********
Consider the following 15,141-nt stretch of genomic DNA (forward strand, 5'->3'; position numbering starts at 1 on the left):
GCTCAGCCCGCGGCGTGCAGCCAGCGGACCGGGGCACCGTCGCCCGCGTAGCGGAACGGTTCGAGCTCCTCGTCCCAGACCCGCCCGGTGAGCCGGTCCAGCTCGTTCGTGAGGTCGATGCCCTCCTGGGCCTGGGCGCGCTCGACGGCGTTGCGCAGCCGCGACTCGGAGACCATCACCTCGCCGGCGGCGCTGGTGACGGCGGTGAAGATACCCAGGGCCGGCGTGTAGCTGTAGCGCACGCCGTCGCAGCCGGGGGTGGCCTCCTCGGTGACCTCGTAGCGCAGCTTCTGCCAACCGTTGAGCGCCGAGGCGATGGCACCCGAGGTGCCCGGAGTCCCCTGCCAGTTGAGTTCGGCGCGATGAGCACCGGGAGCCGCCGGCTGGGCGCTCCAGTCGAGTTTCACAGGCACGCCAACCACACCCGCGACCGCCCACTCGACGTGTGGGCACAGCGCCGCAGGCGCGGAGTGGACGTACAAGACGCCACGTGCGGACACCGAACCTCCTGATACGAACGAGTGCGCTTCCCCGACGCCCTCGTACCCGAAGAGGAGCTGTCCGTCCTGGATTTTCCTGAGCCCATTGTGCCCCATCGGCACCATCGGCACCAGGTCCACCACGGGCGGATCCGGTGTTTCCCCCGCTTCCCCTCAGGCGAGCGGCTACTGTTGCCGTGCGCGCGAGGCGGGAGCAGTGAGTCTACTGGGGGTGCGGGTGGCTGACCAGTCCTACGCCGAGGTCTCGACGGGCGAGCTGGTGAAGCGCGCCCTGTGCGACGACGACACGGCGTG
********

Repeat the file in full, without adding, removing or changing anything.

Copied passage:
Consider the following 15,141-nt stretch of genomic DNA (forward strand, 5'->3'; position numbering starts at 1 on the left):
GCTCAGCCCGCGGCGTGCAGCCAGCGGACCGGGGCACCGTCGCCCGCGTAGCGGAACGGTTCGAGCTCCTCGTCCCAGACCCGCCCGGTGAGCCGGTCCAGCTCGTTCGTGAGGTCGATGCCCTCCTGGGCCTGGGCGCGCTCGACGGCGTTGCGCAGCCGCGACTCGGAGACCATCACCTCGCCGGCGGCGCTGGTGACGGCGGTGAAGATACCCAGGGCCGGCGTGTAGCTGTAGCGCACGCCGTCGCAGCCGGGGGTGGCCTCCTCGGTGACCTCGTAGCGCAGCTTCTGCCAACCGTTGAGCGCCGAGGCGATGGCACCCGAGGTGCCCGGAGTCCCCTGCCAGTTGAGTTCGGCGCGATGAGCACCGGGAGCCGCCGGCTGGGCGCTCCAGTCGAGTTTCACAGGCACGCCAACCACACCCGCGACCGCCCACTCGACGTGTGGGCACAGCGCCGCAGGCGCGGAGTGGACGTACAAGACGCCACGTGCGGACACCGAACCTCCTGATACGAACGAGTGCGCTTCCCCGACGCCCTCGTACCCGAAGAGGAGCTGTCCGTCCTGGATTTTCCTGAGCCCATTGTGCCCCATCGGCACCATCGGCACCAGGTCCACCACGGGCGGATCCGGTGTTTCCCCCGCTTCCCCTCAGGCGAGCGGCTACTGTTGCCGTGCGCGCGAGGCGGGAGCAGTGAGTCTACTGGGGGTGCGGGTGGCTGACCAGTCCTACGCCGAGGTCTCGACGGGCGAGCTGGTGAAGCGCGCCCTGTGCGACGACGACACGGCGTG